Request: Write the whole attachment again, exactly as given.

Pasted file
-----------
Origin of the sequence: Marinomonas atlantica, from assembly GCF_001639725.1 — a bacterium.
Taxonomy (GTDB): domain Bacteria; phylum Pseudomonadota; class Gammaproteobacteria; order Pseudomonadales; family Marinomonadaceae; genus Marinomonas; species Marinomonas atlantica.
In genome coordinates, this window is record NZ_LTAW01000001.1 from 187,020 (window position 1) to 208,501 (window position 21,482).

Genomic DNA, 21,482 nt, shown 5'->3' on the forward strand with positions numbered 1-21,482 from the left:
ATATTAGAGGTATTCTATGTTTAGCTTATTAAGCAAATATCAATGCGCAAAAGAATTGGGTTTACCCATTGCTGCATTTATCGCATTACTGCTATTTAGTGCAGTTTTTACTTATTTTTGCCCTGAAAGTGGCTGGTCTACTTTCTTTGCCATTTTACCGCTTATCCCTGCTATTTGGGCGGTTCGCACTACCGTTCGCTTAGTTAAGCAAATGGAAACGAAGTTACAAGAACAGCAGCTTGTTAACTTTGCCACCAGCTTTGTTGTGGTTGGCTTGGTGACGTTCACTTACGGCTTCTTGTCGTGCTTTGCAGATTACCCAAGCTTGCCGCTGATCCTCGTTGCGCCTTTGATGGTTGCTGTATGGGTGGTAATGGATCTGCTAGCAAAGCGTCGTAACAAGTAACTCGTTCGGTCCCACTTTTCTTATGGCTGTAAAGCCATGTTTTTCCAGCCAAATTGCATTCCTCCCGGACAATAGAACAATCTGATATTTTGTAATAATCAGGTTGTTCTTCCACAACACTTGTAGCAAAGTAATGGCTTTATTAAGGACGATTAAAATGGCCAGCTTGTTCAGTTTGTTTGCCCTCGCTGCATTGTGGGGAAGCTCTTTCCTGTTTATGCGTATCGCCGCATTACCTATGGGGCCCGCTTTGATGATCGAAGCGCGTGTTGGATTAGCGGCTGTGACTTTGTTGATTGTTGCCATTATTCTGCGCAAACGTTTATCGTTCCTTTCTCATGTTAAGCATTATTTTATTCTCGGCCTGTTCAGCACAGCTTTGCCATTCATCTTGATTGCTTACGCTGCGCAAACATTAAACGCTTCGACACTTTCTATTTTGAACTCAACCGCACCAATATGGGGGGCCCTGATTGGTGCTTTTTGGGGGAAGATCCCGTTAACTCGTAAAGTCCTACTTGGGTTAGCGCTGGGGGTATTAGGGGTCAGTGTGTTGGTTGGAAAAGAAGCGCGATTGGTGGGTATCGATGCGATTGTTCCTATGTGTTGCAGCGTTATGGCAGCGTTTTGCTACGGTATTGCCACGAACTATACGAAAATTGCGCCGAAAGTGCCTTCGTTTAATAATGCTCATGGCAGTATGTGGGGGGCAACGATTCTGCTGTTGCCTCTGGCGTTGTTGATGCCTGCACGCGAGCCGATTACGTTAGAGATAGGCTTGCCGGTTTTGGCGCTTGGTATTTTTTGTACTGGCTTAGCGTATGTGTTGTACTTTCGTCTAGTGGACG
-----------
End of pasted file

Origin of the sequence: Marinomonas atlantica, from assembly GCF_001639725.1 — a bacterium.
Taxonomy (GTDB): domain Bacteria; phylum Pseudomonadota; class Gammaproteobacteria; order Pseudomonadales; family Marinomonadaceae; genus Marinomonas; species Marinomonas atlantica.
In genome coordinates, this window is record NZ_LTAW01000001.1 from 187,020 (window position 1) to 208,501 (window position 21,482).

Genomic DNA, 21,482 nt, shown 5'->3' on the forward strand with positions numbered 1-21,482 from the left:
ATATTAGAGGTATTCTATGTTTAGCTTATTAAGCAAATATCAATGCGCAAAAGAATTGGGTTTACCCATTGCTGCATTTATCGCATTACTGCTATTTAGTGCAGTTTTTACTTATTTTTGCCCTGAAAGTGGCTGGTCTACTTTCTTTGCCATTTTACCGCTTATCCCTGCTATTTGGGCGGTTCGCACTACCGTTCGCTTAGTTAAGCAAATGGAAACGAAGTTACAAGAACAGCAGCTTGTTAACTTTGCCACCAGCTTTGTTGTGGTTGGCTTGGTGACGTTCACTTACGGCTTCTTGTCGTGCTTTGCAGATTACCCAAGCTTGCCGCTGATCCTCGTTGCGCCTTTGATGGTTGCTGTATGGGTGGTAATGGATCTGCTAGCAAAGCGTCGTAACAAGTAACTCGTTCGGTCCCACTTTTCTTATGGCTGTAAAGCCATGTTTTTCCAGCCAAATTGCATTCCTCCCGGACAATAGAACAATCTGATATTTTGTAATAATCAGGTTGTTCTTCCACAACACTTGTAGCAAAGTAATGGCTTTATTAAGGACGATTAAAATGGCCAGCTTGTTCAGTTTGTTTGCCCTCGCTGCATTGTGGGGAAGCTCTTTCCTGTTTATGCGTATCGCCGCATTACCTATGGGGCCCGCTTTGATGATCGAAGCGCGTGTTGGATTAGCGGCTGTGACTTTGTTGATTGTTGCCATTATTCTGCGCAAACGTTTATCGTTCCTTTCTCATGTTAAGCATTATTTTATTCTCGGCCTGTTCAGCACAGCTTTGCCATTCATCTTGATTGCTTACGCTGCGCAAACATTAAACGCTTCGACACTTTCTATTTTGAACTCAACCGCACCAATATGGGGGGCCCTGATTGGTGCTTTTTGGGGGAAGATCCCGTTAACTCGTAAAGTCCTACTTGGGTTAGCGCTGGGGGTATTAGGGGTCAGTGTGTTGGTTGGAAAAGAAGCGCGATTGGTGGGTATCGATGCGATTGTTCCTATGTGTTGCAGCGTTATGGCAGCGTTTTGCTACGGTATTGCCACGAACTATACGAAAATTGCGCCGAAAGTGCCTTCGTTTAATAATGCTCATGGCAGTATGTGGGGGGCAACGATTCTGCTGTTGCCTCTGGCGTTGTTGATGCCTGCACGCGAGCCGATTACGTTAGAGATAGGCTTGCCGGTTTTGGCGCTTGGTATTTTTTGTACTGGCTTAGCGTATGTGTTGTACTTTCGTCTAGTGGACG